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Mainstream media yields to social media in Bangladesh

TOP NEWS-ENG-19-11-2020
A Rohingya youth shares his stories on social media

As conventional institutions fail to grow adequately or are retarded, alternate spaces emerge. The social media has become the main socio-political space in Bangladesh for those who seek opinions or want to give vent to their opinions. People use it to make complaints, or to look for help. As the conventional public space shrinks, the social media space is growing. It's almost a parallel world now. 

The paid and print media's decline began in the last decade. The high level of investment that is required for floating a print medium makes it very prohibitive except for the super-rich. But those who are middle rich and have clout were the earliest to invest in online media. Now, the low cost of online media has drawn many people to it, including many of the super wealthy.

With online media comes social media, both serving as each other's producer and consumer. And it's not just the online and print media but TV and radio as well. 

Corona has also played a role as many stayed away from touching papers which were considered infectious. Research on the sources of information on Covid 19 shows that social media was more relied upon than print or paid media. 

Once advertisers had preferred print media for printing their large display adverts but as consumer behavior changed so did the use of digital space. The higher capacity to absorb better quality adverts and higher frequency of views led to a shift in market economics making the digital media space lucrative. 

More people have smart phones now than ever before. With economics overwhelming tradition, old media was banished to the background. 

A big push has also come from multi-media and multi-stream products in the digital space. Consumers are not just reading online newspapers but are also watching YouTube, FB live, online TV, video clips etc. Thus, not only is there more information and variety on the net but also more consumers. 

Digital media domination is now guaranteed. Two cases illustrate it: The Akbar case and the YouTube case.

ASI Akbar

The social media had focused and brought to attention the case of one Raihan, a resident of Sylhet who was beaten to death in a police station by the officer-in-charge ASI Akbar. The killing became such a big event that the police were forced to act and Akbar fled the scene after the authorities sought his arrest.

On November 8, ASI Akbar was shown being arrested in a bit of a mysterious way. Social media asked where he was hiding and how he was arrested. But the focus was on who arrested him. Initially, the police claimed that they had arrested him but as a smart phone video which told a different story went viral, the police had to back down. The video clip showed that Akbar was brought to the border area in a car and then tied up and led away by the local people, probably Khassia Adivasis.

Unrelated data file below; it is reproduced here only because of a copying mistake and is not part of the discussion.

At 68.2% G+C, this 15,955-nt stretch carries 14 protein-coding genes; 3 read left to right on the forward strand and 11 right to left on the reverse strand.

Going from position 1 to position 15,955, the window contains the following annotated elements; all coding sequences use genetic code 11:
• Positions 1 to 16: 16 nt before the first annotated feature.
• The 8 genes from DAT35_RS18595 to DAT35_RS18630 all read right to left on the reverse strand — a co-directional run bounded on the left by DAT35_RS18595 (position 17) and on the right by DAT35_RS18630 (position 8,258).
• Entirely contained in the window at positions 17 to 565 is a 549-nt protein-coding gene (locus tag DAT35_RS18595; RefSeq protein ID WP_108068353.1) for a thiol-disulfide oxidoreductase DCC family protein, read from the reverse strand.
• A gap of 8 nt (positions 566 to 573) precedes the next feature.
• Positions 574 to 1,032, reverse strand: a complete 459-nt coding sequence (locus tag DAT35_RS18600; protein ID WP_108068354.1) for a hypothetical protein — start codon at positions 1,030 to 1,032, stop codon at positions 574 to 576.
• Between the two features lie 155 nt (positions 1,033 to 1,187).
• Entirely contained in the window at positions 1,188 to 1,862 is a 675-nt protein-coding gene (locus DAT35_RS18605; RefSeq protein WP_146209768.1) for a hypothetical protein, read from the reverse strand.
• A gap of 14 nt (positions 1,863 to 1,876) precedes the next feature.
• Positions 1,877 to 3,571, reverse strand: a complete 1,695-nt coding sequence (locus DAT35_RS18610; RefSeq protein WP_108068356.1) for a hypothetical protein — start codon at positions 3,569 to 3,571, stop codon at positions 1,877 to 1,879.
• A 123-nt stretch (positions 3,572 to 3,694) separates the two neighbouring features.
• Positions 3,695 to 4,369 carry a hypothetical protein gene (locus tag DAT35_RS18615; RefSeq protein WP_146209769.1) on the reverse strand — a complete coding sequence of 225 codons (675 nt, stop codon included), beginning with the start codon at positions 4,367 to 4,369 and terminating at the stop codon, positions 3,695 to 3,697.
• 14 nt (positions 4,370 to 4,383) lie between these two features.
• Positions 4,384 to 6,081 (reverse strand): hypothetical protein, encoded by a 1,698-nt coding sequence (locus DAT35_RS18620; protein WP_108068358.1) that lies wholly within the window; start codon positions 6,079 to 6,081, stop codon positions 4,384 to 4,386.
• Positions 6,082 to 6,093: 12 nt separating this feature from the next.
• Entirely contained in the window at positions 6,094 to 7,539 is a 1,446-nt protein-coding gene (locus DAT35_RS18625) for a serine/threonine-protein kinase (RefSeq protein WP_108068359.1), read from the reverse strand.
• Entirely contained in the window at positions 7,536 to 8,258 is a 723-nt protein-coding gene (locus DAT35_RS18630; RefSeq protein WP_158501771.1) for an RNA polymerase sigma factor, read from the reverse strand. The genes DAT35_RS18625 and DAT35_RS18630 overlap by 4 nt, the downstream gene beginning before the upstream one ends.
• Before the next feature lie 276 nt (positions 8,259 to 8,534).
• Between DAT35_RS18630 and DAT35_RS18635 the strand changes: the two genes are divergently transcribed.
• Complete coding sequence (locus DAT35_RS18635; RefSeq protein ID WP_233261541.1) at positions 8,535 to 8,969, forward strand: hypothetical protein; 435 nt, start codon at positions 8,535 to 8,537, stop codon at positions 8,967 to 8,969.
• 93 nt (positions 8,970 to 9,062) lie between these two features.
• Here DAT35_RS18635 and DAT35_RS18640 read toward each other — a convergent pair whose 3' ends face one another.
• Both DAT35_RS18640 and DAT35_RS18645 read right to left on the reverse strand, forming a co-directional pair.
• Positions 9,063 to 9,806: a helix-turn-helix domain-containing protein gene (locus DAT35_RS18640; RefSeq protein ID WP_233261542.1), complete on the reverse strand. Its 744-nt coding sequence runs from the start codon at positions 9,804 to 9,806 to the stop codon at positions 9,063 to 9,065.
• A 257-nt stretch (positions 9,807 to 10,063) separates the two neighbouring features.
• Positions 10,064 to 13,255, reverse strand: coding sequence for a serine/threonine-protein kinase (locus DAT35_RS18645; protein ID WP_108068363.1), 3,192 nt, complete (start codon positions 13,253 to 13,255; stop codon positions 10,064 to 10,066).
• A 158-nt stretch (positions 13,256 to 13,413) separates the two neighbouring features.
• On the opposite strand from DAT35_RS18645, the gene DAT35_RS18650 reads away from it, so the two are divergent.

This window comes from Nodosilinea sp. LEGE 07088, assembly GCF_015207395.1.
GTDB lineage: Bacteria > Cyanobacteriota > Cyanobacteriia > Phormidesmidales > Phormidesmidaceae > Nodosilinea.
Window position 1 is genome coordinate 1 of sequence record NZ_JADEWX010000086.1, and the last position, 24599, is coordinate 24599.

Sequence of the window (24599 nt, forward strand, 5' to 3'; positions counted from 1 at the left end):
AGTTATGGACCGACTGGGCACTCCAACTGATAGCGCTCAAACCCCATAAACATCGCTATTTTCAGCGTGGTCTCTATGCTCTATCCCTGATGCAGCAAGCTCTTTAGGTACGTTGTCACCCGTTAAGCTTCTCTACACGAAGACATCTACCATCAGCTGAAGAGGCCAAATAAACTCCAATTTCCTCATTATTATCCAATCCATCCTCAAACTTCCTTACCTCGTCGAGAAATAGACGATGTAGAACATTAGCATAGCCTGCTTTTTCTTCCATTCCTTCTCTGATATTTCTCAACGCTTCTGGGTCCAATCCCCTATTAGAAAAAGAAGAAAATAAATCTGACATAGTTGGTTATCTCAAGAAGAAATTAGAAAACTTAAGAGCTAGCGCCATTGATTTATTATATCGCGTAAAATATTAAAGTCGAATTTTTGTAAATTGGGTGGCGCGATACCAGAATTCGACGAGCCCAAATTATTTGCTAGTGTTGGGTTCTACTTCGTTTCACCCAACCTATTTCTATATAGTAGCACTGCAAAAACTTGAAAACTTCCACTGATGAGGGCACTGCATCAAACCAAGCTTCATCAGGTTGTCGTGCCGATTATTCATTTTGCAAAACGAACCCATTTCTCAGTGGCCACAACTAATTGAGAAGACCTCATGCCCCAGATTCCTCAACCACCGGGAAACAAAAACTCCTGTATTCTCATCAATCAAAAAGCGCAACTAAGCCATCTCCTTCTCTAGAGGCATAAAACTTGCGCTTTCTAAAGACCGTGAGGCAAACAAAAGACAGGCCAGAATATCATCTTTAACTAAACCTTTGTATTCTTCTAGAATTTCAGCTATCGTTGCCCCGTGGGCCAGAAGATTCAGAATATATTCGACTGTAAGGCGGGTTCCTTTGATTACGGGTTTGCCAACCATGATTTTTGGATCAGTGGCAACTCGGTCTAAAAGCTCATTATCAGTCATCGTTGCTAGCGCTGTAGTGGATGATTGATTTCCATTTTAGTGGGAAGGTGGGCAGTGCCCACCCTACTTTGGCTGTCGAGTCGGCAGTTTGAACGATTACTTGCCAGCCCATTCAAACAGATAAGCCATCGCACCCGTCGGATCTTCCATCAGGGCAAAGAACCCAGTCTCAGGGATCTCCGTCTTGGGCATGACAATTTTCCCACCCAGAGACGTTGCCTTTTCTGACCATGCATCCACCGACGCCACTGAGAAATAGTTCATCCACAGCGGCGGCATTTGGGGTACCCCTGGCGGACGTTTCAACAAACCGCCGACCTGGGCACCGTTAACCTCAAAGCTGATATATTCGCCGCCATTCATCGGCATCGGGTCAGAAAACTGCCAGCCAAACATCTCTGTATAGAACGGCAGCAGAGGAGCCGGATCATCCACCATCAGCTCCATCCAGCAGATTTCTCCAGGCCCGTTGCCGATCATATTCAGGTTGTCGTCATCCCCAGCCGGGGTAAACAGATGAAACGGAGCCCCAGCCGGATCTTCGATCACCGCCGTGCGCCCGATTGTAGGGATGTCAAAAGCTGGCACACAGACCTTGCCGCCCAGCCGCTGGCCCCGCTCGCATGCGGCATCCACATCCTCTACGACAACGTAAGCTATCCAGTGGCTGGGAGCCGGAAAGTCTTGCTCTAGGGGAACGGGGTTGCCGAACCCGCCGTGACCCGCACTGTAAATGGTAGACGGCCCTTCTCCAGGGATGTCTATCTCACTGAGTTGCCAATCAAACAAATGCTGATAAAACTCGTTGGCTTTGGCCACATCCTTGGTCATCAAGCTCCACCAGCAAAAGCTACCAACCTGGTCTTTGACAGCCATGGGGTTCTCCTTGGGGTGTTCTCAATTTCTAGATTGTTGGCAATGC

What this probably means is that he was hiding in India but was forced to give up his shelter or was forced out. The social media soon reported that his Indian shelter giver was bribed to hand him over and that he was later handed over to the Bangladesh police. Another version said that one Rahim did the transferring. He was offered a bribe by Akbar not to do it, but he refused. Individuals have already declared awards and rewards for Rahim. 

What the social media did was to show that the police version was not correct- at least it was confusing. India-Bangladesh co-operation had obviously played a role in the arrest of Akbar. The social media had already reported that Bangladesh had officially sought Indian help to nab Akbar. Clippings of the Indian media headline were floating in the social media for a while. Most mainstream/paid media covered the stories sourced from the viral video clip affirming the growing dominance of social media. 

YouTube case 

Some Bangladeshis living in the US and Canada have been running commentaries everyday trashing the Awami League government. They are Iliyas, Kanak Sarwar and Maj. (retd) Delawar. Kanak and Iliyas are Bangladeshi journalists now in exile, while Delawar is an ex-army man. They broadcast on YouTube pretty virulent stuff against Awami League politicians as well as India. Delawar has more or less incited the army to revolt. They get 500,000 to 1 million views regularly per broadcast. Most consider their views as being close to the opposition party Bangladesh Nationalist Party (BNP). 

The YouTube broadcasts have been serious enough to merit a press statement from the army dismissing their claims. The Awami League government has no way to act against them. Some pro-Awami League activists are reportedly planning to run counter-narratives to contest the broadcasts, which they claim are made by supporters of Jamaat and BNP. 

What this basically endorses is the fact that no one can ignore social media even where official control is high or the mainstream media is pliant. What the old media will do now isn't sure but the new media's clout will grow.